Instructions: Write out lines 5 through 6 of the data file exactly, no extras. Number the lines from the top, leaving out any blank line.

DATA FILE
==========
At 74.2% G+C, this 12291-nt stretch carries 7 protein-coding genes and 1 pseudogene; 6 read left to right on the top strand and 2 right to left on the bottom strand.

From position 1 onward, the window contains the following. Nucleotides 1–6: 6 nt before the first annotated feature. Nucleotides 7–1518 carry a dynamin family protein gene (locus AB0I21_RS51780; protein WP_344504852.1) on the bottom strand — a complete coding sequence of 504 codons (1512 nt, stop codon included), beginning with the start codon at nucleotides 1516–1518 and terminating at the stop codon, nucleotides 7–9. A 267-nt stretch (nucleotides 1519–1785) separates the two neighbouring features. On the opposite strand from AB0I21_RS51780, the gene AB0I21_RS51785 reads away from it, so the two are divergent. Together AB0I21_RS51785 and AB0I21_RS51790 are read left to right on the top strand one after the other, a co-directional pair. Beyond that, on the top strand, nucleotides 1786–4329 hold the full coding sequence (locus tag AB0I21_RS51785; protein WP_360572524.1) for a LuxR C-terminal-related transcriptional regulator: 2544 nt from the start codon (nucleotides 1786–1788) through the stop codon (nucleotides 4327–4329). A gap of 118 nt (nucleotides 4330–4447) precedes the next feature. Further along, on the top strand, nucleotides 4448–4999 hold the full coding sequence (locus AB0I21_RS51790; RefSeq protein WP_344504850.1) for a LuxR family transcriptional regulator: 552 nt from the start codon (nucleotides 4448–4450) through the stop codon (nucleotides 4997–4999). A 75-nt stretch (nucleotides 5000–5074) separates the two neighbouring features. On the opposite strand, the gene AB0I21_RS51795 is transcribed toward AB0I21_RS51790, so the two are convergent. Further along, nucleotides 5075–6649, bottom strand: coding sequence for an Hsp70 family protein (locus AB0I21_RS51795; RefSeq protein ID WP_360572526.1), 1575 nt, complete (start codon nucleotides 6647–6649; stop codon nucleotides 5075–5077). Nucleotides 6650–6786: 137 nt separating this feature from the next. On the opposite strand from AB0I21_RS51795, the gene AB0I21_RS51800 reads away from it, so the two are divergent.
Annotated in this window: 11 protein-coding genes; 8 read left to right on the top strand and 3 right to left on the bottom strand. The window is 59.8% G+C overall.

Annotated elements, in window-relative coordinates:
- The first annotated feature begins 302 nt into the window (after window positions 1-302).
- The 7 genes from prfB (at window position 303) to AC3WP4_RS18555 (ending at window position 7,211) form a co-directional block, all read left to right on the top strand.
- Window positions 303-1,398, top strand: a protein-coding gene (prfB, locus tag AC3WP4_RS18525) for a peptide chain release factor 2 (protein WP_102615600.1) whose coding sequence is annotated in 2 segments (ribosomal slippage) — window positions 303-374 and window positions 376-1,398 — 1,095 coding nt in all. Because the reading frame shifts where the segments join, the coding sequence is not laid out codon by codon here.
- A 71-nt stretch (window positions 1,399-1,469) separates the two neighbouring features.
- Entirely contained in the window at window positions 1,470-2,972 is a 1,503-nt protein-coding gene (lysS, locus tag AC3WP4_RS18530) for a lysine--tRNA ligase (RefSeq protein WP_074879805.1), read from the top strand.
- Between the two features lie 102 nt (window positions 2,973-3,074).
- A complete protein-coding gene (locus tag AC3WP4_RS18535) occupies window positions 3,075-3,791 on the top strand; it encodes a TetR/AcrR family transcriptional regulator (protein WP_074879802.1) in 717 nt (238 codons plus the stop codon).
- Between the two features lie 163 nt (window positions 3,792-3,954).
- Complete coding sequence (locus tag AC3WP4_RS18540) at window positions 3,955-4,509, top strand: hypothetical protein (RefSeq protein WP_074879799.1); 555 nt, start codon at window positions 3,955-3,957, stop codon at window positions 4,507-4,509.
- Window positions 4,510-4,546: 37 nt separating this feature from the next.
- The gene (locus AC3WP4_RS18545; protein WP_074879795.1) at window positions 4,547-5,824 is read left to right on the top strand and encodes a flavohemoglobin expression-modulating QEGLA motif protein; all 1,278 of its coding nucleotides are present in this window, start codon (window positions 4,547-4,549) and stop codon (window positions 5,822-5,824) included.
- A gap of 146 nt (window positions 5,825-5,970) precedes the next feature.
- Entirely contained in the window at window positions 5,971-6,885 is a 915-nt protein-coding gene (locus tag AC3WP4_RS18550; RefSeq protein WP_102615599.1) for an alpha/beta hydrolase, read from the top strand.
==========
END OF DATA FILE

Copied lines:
- The first annotated feature begins 302 nt into the window (after window positions 1-302).
- The 7 genes from prfB (at window position 303) to AC3WP4_RS18555 (ending at window position 7,211) form a co-directional block, all read left to right on the top strand.